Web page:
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Published: May 01, 2024 9 min read
Photo-illustration of a hand holding an envelope with a graduation cap postal stamp.
Money; Getty Images

In a typical year, the start of May would mark the end of the college application process, with most incoming freshmen knowing where they were going in the fall.

This year, though, has been anything but ordinary.

Families across the country are still waiting on financial aid letters from at least some of the colleges where they applied, even as May 1 — traditionally used by many colleges as a deadline for students to notify them of their plans to enroll — comes and goes.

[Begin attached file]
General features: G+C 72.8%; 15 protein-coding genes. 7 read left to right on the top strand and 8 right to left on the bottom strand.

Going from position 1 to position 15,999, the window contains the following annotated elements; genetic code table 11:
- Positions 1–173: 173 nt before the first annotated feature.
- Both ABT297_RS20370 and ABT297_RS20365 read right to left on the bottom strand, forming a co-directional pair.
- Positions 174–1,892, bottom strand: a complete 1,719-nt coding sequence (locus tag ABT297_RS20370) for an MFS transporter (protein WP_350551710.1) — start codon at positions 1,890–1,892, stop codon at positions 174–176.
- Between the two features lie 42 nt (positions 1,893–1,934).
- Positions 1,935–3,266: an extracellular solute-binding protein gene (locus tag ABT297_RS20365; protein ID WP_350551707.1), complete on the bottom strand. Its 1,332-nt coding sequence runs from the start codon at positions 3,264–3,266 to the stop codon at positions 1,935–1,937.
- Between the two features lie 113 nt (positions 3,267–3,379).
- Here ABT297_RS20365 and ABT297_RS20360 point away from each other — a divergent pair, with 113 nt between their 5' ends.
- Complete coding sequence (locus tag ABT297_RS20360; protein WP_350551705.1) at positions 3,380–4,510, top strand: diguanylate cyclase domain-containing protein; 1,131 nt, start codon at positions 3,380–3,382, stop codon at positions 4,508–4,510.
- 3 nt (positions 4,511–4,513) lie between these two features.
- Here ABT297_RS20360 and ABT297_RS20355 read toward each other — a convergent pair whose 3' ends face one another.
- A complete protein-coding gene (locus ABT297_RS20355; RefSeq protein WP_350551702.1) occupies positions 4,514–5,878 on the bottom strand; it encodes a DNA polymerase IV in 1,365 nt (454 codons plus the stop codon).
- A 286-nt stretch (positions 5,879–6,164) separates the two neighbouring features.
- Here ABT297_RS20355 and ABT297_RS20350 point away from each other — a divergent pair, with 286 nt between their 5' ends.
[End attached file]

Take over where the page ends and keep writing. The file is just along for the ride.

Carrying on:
Families were supposed to have an easier time applying for college financial aid this year, thanks to a major revamp of the Free Application for Federal Student Aid (FAFSA) that resulted in a shorter, simpler form. But the rollout of the new form has been plagued with issues, including a late launch, long delays before colleges received applicant information from the government and data problems that required the Department of Education to reprocess many students’ forms.

Without the aid packages that detail the kinds of grants, scholarships and loans a student qualifies for, families have been stuck: They know where they've been accepted, but they don’t know how much they’d actually have to pay to attend.

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When will financial aid letters go out?